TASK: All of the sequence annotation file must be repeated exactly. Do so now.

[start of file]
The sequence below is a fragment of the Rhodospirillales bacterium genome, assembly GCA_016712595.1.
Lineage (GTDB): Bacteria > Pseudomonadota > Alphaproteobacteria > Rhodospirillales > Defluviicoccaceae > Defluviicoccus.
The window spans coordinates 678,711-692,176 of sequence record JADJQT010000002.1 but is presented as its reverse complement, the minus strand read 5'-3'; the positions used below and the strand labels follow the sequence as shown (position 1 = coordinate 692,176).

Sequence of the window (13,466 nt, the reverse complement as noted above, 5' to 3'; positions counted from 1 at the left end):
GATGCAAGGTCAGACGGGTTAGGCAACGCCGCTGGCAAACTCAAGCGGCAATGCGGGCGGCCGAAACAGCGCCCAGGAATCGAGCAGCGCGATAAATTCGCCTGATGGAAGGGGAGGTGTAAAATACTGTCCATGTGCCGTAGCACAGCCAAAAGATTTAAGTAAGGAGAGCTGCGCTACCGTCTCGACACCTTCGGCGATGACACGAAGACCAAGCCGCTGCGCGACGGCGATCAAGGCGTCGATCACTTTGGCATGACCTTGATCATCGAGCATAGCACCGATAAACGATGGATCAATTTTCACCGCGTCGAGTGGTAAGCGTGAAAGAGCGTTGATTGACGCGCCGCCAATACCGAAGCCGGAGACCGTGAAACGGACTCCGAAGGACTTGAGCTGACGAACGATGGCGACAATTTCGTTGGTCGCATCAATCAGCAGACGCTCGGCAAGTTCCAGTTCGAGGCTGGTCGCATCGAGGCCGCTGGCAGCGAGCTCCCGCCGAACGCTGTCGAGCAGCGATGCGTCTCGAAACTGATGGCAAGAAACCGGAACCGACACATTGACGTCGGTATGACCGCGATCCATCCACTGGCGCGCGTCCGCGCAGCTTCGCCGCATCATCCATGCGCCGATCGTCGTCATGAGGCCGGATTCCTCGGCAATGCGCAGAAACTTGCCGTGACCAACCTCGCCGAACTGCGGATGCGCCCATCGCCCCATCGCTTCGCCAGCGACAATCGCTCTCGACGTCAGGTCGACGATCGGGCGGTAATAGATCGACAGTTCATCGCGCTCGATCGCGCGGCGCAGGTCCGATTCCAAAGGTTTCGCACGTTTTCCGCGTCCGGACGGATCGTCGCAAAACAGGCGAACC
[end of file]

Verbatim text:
The sequence below is a fragment of the Rhodospirillales bacterium genome, assembly GCA_016712595.1.
Lineage (GTDB): Bacteria > Pseudomonadota > Alphaproteobacteria > Rhodospirillales > Defluviicoccaceae > Defluviicoccus.
The window spans coordinates 678,711-692,176 of sequence record JADJQT010000002.1 but is presented as its reverse complement, the minus strand read 5'-3'; the positions used below and the strand labels follow the sequence as shown (position 1 = coordinate 692,176).

Sequence of the window (13,466 nt, the reverse complement as noted above, 5' to 3'; positions counted from 1 at the left end):
GATGCAAGGTCAGACGGGTTAGGCAACGCCGCTGGCAAACTCAAGCGGCAATGCGGGCGGCCGAAACAGCGCCCAGGAATCGAGCAGCGCGATAAATTCGCCTGATGGAAGGGGAGGTGTAAAATACTGTCCATGTGCCGTAGCACAGCCAAAAGATTTAAGTAAGGAGAGCTGCGCTACCGTCTCGACACCTTCGGCGATGACACGAAGACCAAGCCGCTGCGCGACGGCGATCAAGGCGTCGATCACTTTGGCATGACCTTGATCATCGAGCATAGCACCGATAAACGATGGATCAATTTTCACCGCGTCGAGTGGTAAGCGTGAAAGAGCGTTGATTGACGCGCCGCCAATACCGAAGCCGGAGACCGTGAAACGGACTCCGAAGGACTTGAGCTGACGAACGATGGCGACAATTTCGTTGGTCGCATCAATCAGCAGACGCTCGGCAAGTTCCAGTTCGAGGCTGGTCGCATCGAGGCCGCTGGCAGCGAGCTCCCGCCGAACGCTGTCGAGCAGCGATGCGTCTCGAAACTGATGGCAAGAAACCGGAACCGACACATTGACGTCGGTATGACCGCGATCCATCCACTGGCGCGCGTCCGCGCAGCTTCGCCGCATCATCCATGCGCCGATCGTCGTCATGAGGCCGGATTCCTCGGCAATGCGCAGAAACTTGCCGTGACCAACCTCGCCGAACTGCGGATGCGCCCATCGCCCCATCGCTTCGCCAGCGACAATCGCTCTCGACGTCAGGTCGACGATCGGGCGGTAATAGATCGACAGTTCATCGCGCTCGATCGCGCGGCGCAGGTCCGATTCCAAAGGTTTCGCACGTTTTCCGCGTCCGGACGGATCGTCGCAAAACAGGCGAACC